Kat

Eggs Benedict

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from Hungry-Girl.com. This is for one of those yummy favorite foods I thought I would never be able to eat again....

Eggs Benechick

Ingredients:

1/2 Thomas' Light Multi Grain English Muffin (or half of another light english muffin**)

1 large egg

1 slice lean ham

1 tbsp. fat-free mayonnaise

1 tsp. Hellmann's/ Best Foods Dijonnaise

1 tsp. Brummel & Brown Spread (or another reduced calorie buttery spread**); softened

1 tsp. lemon yogurt

Directions:

Prepare sauce by stirring to combine B&B spread, mayo, yogurt and Dijonnaise; set aside. Crack egg gently into a small cup or dish. Fill a medium-sized pot with 2 inches of water, and bring water to a boil. Once boiling, lower temperature until a steady and consistent, but VERY low, boil is reached. Gently pour in the egg and allow to cook for 3 - 5 minutes (3 for a runnier egg, 5 for very firm), or until egg white is mostly opaque. Carefully remove egg by sliding a spatula underneath it and placing it on a plate. Use a paper towel to soak up any excess water. Toast muffin half and heat ham if desired. Heat sauce in the microwave for approximately 20 seconds and stir (add a little water if you prefer a thinner sauce). Top muffin with ham and egg, and then cover with sauce. Enjoy! Serves 1.

Serving Size: 1 portion (entire recipe)

Calories: 180

Fat: 8.5g

Sodium: 690mg

Carbs: 17g

Fiber: 4g

Sugars: 3.5g

Protein: 13g

*4 Points!

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According to Bennet Cerf, this dish (not this version) was Rand's favorite when they ate at the Russian Tea Room.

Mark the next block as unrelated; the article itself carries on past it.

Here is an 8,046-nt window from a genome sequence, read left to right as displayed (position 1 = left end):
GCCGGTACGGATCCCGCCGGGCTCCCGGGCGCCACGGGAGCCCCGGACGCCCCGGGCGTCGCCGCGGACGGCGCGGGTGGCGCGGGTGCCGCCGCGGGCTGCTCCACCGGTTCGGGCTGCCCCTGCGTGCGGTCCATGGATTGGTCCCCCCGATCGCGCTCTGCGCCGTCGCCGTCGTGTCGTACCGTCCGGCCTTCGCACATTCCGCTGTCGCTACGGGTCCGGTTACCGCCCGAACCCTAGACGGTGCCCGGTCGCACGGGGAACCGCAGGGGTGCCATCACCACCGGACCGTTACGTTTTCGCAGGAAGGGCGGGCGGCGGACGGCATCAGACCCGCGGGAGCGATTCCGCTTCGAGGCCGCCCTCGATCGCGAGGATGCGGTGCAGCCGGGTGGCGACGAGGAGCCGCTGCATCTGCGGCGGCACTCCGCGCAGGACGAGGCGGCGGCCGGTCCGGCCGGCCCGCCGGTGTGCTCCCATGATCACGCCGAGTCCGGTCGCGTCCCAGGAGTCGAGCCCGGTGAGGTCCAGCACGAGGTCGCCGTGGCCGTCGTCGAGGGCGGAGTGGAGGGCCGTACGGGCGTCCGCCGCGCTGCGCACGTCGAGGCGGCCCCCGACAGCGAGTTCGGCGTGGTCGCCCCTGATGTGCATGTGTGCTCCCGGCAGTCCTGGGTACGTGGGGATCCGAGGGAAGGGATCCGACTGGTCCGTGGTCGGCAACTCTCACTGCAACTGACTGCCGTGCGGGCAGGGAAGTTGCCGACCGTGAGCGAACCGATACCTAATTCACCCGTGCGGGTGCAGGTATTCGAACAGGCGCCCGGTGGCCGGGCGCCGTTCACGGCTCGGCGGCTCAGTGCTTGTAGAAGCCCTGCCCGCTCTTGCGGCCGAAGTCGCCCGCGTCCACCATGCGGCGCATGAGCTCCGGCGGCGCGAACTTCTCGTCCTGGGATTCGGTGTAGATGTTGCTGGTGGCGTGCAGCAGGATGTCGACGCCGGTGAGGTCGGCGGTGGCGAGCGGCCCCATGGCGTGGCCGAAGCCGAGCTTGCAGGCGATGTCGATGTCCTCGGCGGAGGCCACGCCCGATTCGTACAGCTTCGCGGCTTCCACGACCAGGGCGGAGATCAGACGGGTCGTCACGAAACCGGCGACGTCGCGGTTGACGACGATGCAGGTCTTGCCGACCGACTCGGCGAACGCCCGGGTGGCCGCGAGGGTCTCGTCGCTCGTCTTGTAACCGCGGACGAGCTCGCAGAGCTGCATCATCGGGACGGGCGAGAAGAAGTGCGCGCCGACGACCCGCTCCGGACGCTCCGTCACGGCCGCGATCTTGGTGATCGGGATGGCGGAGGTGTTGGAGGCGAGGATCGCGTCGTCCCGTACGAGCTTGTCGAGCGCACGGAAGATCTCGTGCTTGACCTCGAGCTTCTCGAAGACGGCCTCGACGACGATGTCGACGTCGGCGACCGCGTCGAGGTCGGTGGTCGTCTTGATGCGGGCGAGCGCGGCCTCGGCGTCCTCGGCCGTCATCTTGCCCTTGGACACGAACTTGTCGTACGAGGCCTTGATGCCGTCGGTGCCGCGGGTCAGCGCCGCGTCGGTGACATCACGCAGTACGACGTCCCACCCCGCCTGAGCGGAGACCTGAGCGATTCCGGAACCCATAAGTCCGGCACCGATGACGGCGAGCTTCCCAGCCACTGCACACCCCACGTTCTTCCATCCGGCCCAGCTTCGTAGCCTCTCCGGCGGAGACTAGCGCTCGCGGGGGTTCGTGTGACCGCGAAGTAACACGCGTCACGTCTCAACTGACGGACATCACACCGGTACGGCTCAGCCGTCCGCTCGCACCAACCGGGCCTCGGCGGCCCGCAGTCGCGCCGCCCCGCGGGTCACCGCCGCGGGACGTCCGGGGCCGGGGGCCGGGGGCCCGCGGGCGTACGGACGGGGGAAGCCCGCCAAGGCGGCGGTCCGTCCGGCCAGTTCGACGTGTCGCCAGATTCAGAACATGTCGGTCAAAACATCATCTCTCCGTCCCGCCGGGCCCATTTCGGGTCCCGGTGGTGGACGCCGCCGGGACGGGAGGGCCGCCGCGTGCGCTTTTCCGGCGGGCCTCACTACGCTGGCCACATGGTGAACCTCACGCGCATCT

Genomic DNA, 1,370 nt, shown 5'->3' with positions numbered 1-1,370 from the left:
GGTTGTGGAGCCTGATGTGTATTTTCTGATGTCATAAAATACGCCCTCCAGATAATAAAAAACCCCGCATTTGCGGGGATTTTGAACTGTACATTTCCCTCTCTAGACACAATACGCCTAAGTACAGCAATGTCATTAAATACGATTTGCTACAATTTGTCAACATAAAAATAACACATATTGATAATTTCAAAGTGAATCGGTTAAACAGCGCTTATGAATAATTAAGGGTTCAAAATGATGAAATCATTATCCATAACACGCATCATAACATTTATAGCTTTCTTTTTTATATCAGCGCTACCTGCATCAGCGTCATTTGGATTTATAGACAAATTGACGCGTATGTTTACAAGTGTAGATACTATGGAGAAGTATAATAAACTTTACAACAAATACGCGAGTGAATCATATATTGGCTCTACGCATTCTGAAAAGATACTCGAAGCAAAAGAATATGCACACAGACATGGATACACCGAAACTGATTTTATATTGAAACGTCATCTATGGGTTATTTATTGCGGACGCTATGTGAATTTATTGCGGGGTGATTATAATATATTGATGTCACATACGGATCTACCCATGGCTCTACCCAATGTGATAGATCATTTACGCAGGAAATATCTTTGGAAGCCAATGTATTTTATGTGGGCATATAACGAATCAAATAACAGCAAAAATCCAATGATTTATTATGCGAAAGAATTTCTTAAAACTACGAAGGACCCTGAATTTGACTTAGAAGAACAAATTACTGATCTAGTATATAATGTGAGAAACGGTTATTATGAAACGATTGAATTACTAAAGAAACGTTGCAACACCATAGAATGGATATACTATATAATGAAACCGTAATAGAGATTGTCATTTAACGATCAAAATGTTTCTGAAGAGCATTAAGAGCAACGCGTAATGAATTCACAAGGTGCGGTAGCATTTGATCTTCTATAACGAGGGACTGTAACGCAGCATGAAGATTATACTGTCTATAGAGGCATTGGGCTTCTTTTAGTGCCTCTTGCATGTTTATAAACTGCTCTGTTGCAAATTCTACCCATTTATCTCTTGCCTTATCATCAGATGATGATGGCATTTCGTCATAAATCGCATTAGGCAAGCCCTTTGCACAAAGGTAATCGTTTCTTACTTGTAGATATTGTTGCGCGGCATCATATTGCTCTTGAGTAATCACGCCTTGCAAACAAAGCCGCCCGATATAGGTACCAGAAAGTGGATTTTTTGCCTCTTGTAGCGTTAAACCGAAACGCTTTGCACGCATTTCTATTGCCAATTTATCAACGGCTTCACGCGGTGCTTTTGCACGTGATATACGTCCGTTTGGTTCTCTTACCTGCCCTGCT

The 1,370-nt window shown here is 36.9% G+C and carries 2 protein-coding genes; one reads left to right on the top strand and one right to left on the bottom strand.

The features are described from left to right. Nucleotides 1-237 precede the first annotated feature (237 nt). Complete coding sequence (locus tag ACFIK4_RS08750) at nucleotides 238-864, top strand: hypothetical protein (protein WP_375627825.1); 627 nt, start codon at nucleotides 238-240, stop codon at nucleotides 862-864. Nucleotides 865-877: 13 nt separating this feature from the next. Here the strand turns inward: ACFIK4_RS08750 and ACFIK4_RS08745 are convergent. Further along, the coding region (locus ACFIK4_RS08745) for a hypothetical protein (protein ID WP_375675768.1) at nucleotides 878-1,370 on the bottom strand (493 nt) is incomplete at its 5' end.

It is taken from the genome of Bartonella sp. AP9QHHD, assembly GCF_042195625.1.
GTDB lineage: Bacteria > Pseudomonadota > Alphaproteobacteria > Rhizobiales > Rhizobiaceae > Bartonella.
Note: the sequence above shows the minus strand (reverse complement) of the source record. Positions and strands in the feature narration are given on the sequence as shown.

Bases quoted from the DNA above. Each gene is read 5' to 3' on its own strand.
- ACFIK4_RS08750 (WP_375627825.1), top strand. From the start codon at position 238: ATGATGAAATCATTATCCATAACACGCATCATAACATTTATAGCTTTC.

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According to Bennet Cerf, this dish (not this version) was Rand's favorite when they ate at the Russian Tea Room.

Apparently, according to a passage in Passion, it was Hiram Haydn who told this tale of dining with Ayn at One Park Avenue, not Bennett Cerf who told it of dining with her at the Russian Tea Room (unless of course Cerf speaks elsewhere than in the part about Ayn in his autobiography of her liking to order eggs benedict at the Tea Room).

pg. 285

In his posthumously published autobiography, Words and Faces, [Hiram] Haydn wrote: "I shall never forget (those words again, but true) my first meeting with Ayn. A short, squarish woman, with black hair cut in bangs and a Dutch bob....Her eyes were as black as her hair, and piercing. We sat down for lunch at One Park Avenue, a place to which we were to return again and again because their eggs Benedict were good, and that was her invariable meal. I made one or two conventional remarks: she fixed me with those eyes and said, 'What are your premises?'"